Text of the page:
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Photography: 10 Composition and Creativity Tips

I’ve shared a whole schwack of photo tips over the past several weeks:

Now that we’ve covered the technical aspects, we will be getting into the fun part with some composition and creativity tips.

In photography, composition and creativity can be about following the rules or breaking them. It’s all about experimenting and trial and error. There is no wrong answer when it comes to being creative, so get out there and start shooting to see where your eye takes you.

10 Composition and Creativity Tips

  1. Create a Project For Yourself – Coming up with shooting ideas can be tough sometimes when you’re running low on inspiration. To get around this, set yourself a project so that you have a focus. If you’re feeling particularly inspired one day, create a list of mini projects and write them on small pieces of paper. Drop them into a jar and pull one out every time you need some inspiration. Check out this article to get yourself started.
  2. Simplicity – Some of the greatest photo compositions are not about what’s in the image, but rather about what has been left out. Look through your viewfinder to see if there is anything you can remove that doesn’t add to your image and adjust your shot to crop it out.
  3. Straight Horizon – Make sure your horizon is level. There’s nothing worse than capturing a great shot but then finding out later that your horizon is totally crooked, sometimes rendering your image unusable.
  4. Rule of Thirds – The rule of thirds states than an image is most pleasing when its subjects or regions are composed along imaginary lines which divide the image into thirds — both vertically and horizontally. Position the important elements in your scene along those lines, or at the points where they meet. You can also apply the rule of thirds to existing photos by cropping them later. You’ll find more information on the rule of thirds here.Photography: Rule of Thirds
  5. Fill the Frame – Filling up the frame forces you to keep your background simple and clean. Getting in closer to your subject eliminates distracting elements and cluttered backgrounds that detract from your image. Use a wide aperture to render your background slightly out of focus to make the viewer focus directly on the foreground and subject being presented.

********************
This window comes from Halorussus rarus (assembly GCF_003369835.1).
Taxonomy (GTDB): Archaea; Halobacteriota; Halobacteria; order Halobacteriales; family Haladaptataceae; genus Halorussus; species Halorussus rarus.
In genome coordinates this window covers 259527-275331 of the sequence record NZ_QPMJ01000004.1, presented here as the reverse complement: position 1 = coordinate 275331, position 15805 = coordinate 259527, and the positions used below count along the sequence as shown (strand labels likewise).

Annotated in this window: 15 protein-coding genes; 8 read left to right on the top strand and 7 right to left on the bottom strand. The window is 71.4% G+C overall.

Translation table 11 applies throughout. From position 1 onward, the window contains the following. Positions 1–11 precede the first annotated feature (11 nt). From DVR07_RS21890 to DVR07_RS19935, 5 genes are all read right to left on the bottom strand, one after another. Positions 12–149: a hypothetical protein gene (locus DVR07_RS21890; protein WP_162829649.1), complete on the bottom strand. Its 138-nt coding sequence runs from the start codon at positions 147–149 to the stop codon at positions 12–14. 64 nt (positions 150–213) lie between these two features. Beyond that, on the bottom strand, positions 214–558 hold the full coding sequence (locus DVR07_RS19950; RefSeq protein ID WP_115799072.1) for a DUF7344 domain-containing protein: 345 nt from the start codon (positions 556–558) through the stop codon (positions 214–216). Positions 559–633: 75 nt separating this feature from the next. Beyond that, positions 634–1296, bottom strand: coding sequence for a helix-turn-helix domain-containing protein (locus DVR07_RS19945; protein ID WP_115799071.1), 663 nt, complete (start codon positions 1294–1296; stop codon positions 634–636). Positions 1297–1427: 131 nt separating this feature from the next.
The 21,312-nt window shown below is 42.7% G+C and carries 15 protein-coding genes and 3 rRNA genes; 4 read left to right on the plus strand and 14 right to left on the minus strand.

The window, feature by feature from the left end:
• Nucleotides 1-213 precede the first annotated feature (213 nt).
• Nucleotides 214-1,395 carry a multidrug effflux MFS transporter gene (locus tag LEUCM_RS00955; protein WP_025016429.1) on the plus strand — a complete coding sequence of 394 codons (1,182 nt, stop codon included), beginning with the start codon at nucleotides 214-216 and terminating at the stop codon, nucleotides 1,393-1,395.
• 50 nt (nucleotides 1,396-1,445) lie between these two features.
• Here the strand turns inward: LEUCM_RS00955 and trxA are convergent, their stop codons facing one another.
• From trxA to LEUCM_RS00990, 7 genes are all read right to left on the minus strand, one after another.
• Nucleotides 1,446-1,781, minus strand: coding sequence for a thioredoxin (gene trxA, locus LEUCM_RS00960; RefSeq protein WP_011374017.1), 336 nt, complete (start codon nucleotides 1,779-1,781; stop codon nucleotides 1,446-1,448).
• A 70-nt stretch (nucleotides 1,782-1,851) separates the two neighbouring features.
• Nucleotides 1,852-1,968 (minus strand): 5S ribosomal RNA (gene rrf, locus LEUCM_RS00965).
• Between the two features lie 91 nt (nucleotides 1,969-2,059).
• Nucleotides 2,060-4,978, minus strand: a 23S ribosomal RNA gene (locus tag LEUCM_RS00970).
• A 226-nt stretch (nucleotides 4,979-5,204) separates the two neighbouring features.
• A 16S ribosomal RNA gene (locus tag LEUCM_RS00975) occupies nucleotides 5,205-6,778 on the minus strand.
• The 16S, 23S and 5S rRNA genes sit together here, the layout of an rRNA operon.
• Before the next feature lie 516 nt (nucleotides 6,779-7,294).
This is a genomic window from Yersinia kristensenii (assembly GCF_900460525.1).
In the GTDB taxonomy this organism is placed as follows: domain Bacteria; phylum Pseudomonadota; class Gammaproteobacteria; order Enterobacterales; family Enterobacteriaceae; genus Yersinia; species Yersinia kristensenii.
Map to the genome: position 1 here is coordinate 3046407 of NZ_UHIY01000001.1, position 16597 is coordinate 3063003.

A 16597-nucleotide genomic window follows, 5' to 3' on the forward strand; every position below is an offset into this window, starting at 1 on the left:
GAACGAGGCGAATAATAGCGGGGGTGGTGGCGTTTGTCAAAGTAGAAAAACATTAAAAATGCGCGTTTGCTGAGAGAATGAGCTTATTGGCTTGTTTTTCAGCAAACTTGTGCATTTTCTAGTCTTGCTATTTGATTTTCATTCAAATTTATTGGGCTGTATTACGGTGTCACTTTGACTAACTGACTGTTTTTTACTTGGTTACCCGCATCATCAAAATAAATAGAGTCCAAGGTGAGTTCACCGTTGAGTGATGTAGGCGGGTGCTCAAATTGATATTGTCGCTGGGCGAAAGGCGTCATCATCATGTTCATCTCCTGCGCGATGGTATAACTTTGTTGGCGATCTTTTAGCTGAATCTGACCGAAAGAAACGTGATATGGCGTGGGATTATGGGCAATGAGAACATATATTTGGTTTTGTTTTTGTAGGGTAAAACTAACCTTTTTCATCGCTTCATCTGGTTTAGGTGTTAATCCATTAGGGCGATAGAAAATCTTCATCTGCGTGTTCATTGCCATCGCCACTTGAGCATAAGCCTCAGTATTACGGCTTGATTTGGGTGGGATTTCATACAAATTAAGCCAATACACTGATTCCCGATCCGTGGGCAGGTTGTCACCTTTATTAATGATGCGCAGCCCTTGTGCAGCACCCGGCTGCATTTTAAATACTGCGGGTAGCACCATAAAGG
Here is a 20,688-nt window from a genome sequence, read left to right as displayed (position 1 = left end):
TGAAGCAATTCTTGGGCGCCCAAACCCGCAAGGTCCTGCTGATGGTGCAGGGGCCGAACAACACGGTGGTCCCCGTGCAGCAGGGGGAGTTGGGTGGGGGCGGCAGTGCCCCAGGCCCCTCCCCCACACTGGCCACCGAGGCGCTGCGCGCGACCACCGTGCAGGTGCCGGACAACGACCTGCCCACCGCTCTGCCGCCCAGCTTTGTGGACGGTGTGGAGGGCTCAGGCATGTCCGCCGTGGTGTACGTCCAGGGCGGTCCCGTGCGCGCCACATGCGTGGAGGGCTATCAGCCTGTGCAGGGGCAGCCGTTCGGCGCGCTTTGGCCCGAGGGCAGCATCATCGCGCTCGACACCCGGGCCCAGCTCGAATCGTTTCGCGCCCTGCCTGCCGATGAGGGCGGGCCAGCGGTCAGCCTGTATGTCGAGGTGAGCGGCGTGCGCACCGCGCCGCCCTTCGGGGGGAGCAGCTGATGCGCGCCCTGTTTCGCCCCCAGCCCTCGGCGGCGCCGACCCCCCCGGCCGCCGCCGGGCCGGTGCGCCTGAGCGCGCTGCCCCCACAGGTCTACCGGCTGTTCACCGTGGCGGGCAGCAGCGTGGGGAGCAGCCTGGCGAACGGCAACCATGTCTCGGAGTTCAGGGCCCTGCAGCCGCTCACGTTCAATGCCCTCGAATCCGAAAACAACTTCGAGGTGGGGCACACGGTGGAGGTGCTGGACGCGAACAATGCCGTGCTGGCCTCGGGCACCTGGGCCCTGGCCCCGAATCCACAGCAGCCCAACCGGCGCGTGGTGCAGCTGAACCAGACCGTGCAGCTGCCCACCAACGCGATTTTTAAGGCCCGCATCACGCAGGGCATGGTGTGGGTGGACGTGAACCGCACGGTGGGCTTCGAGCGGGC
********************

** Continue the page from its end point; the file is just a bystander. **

6. Look For Reflections – Reflections in water or in glass can add symmetry to your image. You can also try to shoot reflections in isolation for more abstract compositions.
    Ucluelet Boat Reflections
  7. Try a Low Viewpoint – Get a more creative view by shooting from ground level for a different perspective on common subjects. For portraits of animals or children, get down to their eye level for a more intimate image.
  8. Try a Panoramic Image – I’m a big fan of the long thin panoramic images. They can add impact to your landscape shots. You don’t need to worry about stitching images together however, you can just take your high resolution image into your image editing software and crop it for the same effect.
    Vancouver - False Creek Panorama
  9. Shoot in Odd Numbers – Odd numbers give a more balanced composition than even numbers. Try to arrange your shot with an odd number of elements.
  10. Break The Rules!!! – The rules of composition can be helpful when you’re finding your eye and your vision, but they can also be a bit restricting. Once you have the rules down pat, get creative and start breaking them. For example, try putting the horizon at the top or bottom of the frame.

There are many more composition rules and ideas out there, but these should get you started.

Bonus Tip: Try shooting a picture everyday to get yourself into the habit of finding great photographic opportunities. We all have our smartphones with us all the time these days, so use your phone’s camera if you don’t want to lug your DSLR around with you everywhere. Post your daily pics to Instagram and see what people like. This is a great tool to find out what people find aesthetically pleasing. Share your Instagram profile link below so we can follow along and weigh in too!

Do you have any composition tips or tricks to add? Share them in the comments.

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